I experience chronic kidney stones. 29 thus far. You may or may not know of the pain of trying to pushy a spiked, solid object through soft organs designed only to carry liquids, but it doesn’t tickle. In fact, it’s the worst pain I’ve ever had to endure. Blinding, lose consciousness type of pain. The odd thing is, I’ve grown accustomed to it. No, I don’t think I’ll ever be inured against that kind of pain, but it is my choice to decide what the pain represents. I visualize that each object passed through is a physical manifestation of the incredible emotional, psychic, and psychological pain of my past. I am thankful when each episodes draws to a close (with a lot of help from the medical world and painkillers!), because I know that something that has brought me pain and grief in the past is no longer. The worse the pain, the larger that object. And once it’s gone, I know I will never have to pass through that particular pain from that specific incident from my past again.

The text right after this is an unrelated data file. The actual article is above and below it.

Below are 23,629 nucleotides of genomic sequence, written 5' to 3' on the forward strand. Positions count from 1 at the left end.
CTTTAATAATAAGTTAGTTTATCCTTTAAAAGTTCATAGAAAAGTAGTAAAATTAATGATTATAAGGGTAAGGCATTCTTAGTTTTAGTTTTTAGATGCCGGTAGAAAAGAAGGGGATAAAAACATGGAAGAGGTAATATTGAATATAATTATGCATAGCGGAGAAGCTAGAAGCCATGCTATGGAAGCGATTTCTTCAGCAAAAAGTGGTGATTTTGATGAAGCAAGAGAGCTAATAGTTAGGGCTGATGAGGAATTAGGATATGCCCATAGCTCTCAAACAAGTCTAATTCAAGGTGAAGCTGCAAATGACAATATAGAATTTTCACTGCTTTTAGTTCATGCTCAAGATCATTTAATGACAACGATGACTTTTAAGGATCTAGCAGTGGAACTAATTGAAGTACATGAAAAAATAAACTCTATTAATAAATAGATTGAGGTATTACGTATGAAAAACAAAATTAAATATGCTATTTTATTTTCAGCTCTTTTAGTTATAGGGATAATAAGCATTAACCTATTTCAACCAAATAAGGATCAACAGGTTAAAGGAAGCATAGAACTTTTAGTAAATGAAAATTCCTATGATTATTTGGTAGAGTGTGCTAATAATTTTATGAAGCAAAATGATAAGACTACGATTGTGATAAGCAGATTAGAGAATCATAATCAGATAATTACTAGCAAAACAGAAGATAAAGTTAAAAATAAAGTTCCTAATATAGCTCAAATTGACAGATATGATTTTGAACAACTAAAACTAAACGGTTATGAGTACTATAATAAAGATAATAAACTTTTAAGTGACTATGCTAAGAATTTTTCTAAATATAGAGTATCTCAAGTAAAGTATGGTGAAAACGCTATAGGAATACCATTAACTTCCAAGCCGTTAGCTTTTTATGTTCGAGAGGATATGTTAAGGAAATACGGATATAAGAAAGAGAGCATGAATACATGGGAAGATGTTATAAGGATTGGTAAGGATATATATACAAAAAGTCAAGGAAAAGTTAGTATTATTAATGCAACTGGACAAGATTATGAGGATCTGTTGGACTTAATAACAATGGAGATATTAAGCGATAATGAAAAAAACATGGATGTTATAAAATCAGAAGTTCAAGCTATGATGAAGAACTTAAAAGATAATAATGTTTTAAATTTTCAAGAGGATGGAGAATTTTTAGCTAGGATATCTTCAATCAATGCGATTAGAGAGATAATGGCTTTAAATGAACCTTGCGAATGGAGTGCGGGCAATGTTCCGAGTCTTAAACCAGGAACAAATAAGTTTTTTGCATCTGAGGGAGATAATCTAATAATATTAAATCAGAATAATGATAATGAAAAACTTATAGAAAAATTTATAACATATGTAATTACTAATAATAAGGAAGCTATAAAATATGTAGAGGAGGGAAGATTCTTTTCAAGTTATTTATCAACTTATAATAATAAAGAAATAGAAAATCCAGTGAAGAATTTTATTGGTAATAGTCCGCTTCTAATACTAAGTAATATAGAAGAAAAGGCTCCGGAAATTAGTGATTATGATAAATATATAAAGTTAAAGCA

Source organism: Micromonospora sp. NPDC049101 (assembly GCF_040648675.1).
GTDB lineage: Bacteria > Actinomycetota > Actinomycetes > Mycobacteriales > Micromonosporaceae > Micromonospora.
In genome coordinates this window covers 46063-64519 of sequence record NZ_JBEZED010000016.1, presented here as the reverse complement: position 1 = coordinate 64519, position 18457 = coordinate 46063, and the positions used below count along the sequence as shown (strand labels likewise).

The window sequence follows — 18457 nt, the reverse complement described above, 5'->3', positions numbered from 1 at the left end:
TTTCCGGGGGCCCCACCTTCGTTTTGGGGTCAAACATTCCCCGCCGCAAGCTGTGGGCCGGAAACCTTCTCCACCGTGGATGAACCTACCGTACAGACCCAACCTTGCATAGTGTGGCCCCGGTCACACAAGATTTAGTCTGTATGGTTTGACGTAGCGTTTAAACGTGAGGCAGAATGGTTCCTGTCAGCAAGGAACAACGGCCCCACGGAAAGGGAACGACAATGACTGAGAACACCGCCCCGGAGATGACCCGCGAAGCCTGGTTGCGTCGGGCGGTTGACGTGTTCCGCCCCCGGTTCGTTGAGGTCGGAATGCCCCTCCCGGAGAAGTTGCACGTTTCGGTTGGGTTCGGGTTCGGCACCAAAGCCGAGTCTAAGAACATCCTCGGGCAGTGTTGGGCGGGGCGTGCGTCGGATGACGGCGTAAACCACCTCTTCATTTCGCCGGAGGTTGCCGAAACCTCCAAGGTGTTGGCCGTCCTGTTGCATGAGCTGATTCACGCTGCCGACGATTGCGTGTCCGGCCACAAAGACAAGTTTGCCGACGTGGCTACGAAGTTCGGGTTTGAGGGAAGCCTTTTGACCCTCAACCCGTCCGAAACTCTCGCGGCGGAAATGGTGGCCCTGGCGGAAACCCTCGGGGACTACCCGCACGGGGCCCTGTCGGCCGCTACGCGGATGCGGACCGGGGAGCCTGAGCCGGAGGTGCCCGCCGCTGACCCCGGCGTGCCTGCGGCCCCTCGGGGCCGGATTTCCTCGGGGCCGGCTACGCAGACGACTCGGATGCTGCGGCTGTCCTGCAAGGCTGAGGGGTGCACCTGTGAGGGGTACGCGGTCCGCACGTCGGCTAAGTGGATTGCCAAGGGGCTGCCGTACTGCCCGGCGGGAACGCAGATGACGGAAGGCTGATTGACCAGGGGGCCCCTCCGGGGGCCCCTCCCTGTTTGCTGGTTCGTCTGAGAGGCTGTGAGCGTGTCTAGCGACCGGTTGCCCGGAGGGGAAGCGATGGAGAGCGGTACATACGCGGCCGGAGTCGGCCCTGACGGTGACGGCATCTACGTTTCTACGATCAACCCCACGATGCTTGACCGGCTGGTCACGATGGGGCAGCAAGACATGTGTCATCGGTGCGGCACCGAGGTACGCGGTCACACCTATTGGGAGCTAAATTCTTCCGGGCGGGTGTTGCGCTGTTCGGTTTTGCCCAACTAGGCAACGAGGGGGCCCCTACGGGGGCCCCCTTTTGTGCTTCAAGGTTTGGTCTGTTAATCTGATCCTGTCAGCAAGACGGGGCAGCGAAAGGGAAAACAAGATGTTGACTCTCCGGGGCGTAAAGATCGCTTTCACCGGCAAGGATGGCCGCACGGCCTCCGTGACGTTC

The pain of living is very similar. We choose to look at it as an excruciating process that we are only able to endure, or we figure out ways to recognize the signs and prepare for it, or we learn as we go how to deal with it. If we don’t, we only experience it again in a month or a year or five years down the road. There are those who have developed the defenses against letting the pain derail us, and those who have never been taught — by others or by life — how to deal and they believe they’re victims rather than students.

    I love this post, wise man. I bow to your wisdom.


    1. Christian, this is amazing.
      What an incredibly heartfelt and honest response. It is I who should bow to you Sir.
      I am very sorry for your personal pain. The choice you have made of how to deal with it is amazing to me, I deeply respect you for this. The choice to view pain in any way that is positive is, I think, the most courageous and bold choice we can make.
      I salute you sir, I really do. Well done. And keep on keeping on, we need more like you. 😉
      – J